Branson Economic Development Brainstorming

Brendon Tristal I think that OVERALL, the main problem with Branson in general is that it is too specialized… For example, say you have a family or a group going on a fishing or camping trip. Or a married couple with young adult children… The ziplines and scant other features are among the only reasons single or younger adults would want to visit Branson. We need to DIVERSIFY, rather than focusing on country music. The Branson Landing is nice, but there isn’t even an indoor mall in the area!

DARE I suggest LOWERING prices… even for tourists… even lowering taxes… ? Perhaps thinking outside of the box by opening several parks with eateries, delicatessens, some GOOD FOOD… I’m from NJ and trust me, the food here is disgusting in comparison. You can’t even find a decent slice of pizza.

We’ll NEVER get foot traffic like that in New York City. It’s just not going to happen. And sadly, Springfield is not much better. So! That leads us to focus on something big, something significant, something that will bring the traffic we need: THE LAKE!

If you can zone some nice real estate, such as that of the Chateau on the Lake resort, for a new, modern corporate office – with a modular design of construction allowing it to start small, and then grow over the next few years as the word gets out that younger adults can find good work in a beautiful area and a great place to raise a family – especially where that business serves Branson’s tourism and local community through various technical means… we could be sitting on a gold mine. Stormy Point burned down recently; so that vacant spot might be a good location…

Remember, the real estate rates are so low here compared to metropolitan areas… if you add a few tax incentives and perhaps offer some green energy or other DOE grants… it could be a perfect opportunity. But it would definitely need a good management team with experience in marketing that idea to groups across the country. Just thinking out loud… sorry.

4 responses to “Branson Economic Development Brainstorming

  1. “Family Friendly” and “Gambling” are, possibly mistakenly, seen as mutually exclusive. Either way, if I were to bet on it, I’d say a little gambling on the lake or wherever would bring in huge revenue and have very little negative impact on the ‘family friendly’ aspect of the town. I mean, come on. There is legal gambling at every gas station, not to mention alcohol and cigarettes; and then you’ve got guns as well. Why not gambling? Seriously? Whoever is running that show right now… that’s okay… but believe me, the laws will change.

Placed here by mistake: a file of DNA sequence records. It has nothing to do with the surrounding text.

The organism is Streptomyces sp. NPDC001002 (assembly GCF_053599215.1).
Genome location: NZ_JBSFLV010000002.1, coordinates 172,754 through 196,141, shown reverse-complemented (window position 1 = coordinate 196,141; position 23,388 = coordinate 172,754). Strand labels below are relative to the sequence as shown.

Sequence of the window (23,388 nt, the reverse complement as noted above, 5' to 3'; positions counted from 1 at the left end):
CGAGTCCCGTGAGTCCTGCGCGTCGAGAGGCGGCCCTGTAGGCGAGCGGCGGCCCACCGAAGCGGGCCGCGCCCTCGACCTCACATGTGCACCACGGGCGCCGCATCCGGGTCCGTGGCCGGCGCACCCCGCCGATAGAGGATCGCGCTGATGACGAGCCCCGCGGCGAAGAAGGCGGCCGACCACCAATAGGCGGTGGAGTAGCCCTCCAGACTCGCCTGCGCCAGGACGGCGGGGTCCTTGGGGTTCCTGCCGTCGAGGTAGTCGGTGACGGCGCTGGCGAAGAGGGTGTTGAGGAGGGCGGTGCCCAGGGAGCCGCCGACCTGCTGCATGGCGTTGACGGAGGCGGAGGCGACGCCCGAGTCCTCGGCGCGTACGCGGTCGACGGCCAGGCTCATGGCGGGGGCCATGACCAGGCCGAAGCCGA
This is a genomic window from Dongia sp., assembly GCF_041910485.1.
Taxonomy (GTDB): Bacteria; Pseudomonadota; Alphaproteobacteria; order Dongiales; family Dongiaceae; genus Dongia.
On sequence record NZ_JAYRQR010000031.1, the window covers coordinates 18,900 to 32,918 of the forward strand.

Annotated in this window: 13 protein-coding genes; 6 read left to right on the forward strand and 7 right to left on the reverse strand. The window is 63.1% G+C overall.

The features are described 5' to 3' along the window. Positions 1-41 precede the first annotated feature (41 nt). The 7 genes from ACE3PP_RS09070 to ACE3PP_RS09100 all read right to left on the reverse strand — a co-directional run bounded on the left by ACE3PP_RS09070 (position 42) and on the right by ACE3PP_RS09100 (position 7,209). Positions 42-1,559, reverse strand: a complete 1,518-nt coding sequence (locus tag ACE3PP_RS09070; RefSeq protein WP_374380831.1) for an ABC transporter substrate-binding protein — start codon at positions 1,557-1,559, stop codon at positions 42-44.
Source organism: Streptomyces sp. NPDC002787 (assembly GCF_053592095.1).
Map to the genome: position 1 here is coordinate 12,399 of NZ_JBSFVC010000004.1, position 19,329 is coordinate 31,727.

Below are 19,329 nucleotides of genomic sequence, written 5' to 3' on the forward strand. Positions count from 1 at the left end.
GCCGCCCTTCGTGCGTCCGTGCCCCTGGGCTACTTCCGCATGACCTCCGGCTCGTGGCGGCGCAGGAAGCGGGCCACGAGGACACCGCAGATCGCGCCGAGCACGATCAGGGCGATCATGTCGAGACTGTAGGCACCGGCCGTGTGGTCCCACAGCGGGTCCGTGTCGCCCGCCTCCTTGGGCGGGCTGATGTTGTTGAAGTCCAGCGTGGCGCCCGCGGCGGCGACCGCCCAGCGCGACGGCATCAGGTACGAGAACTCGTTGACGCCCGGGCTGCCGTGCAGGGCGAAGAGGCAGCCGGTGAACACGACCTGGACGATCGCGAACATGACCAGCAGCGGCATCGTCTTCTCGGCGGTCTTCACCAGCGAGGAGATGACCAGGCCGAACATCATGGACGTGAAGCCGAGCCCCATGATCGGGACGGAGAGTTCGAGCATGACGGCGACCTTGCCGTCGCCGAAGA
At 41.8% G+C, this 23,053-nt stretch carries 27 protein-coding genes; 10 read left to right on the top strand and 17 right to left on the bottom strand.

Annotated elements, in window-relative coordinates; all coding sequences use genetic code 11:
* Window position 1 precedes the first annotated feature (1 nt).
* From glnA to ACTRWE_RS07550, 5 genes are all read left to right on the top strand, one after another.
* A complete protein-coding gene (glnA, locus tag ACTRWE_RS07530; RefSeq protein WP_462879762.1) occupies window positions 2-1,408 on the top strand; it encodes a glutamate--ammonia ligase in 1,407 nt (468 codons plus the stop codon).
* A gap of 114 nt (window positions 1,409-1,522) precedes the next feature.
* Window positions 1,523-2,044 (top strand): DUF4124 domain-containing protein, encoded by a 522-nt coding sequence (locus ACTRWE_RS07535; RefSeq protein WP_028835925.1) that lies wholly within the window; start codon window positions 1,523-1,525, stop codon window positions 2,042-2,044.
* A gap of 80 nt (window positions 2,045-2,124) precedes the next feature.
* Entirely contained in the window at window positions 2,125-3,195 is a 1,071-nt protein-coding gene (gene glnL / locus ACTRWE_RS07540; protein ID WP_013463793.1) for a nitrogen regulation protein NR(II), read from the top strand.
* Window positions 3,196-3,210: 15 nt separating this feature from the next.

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  2. ^Also note that my proposal could cause real estate rates to SKYROCKET, giving Branson the REAL boost it so desperately needs. As it stands now, Branson is surrounded by buildings that are brand new and in foreclosure; developments nearly completed but shut down just prior to opening. … driving real estate and local economy straight down. I know there are many possible solutions… what I’d like to see discussed openly here which of them would be the most effective… We’ll see what happens. Hoping for the best for Branson 2013!

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  3. I work in the industry here myself, and I know what tourists have to say about Branson. It is what it is, there is only so much that is financially feasible. There are ghetto areas and hotels that post weekly rates and nightly rates that are all but false advertising, and for the locals who live here, they are trapped in their selection of supermarkets. Transportation is also an issue for the elderly who do not drive, and many tourists are not (like Disneyland) flying from across the nation – they are taking a weekend vacation and have a conservative budget. The point is, it’s critical to address all segments of the market, rather than focusing on the high-end (such as timeshares) – after all, even the locals need to have fun, and if their pay cannot afford to even enjoy the entertainment in their own town, it can lead to a downward spiral and high turnover. After all, these are the people – the young, the middle-aged, and the elderly – WORKING in minimum wage positions serving the wealthy. It is, I suppose, without getting too political, a microeconomy of where the entire nation is heading.

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  4. The main point of my post is not only valid in my experience, directly with tourists – that there is all but nothing here for younger people … but traffic has also been a consistent complaint. Coupling families who live locally with children in college, also locally, would/should pump revenue into the system and stimulate growth, particularly for the businesses that are open year-round. Not to mention THEIR extended families coming to Branson to visit, bringing even more income and diversity to the area.

    So, I would postulate that my post promotes Branson BOTH as a tourist destination AND a community.

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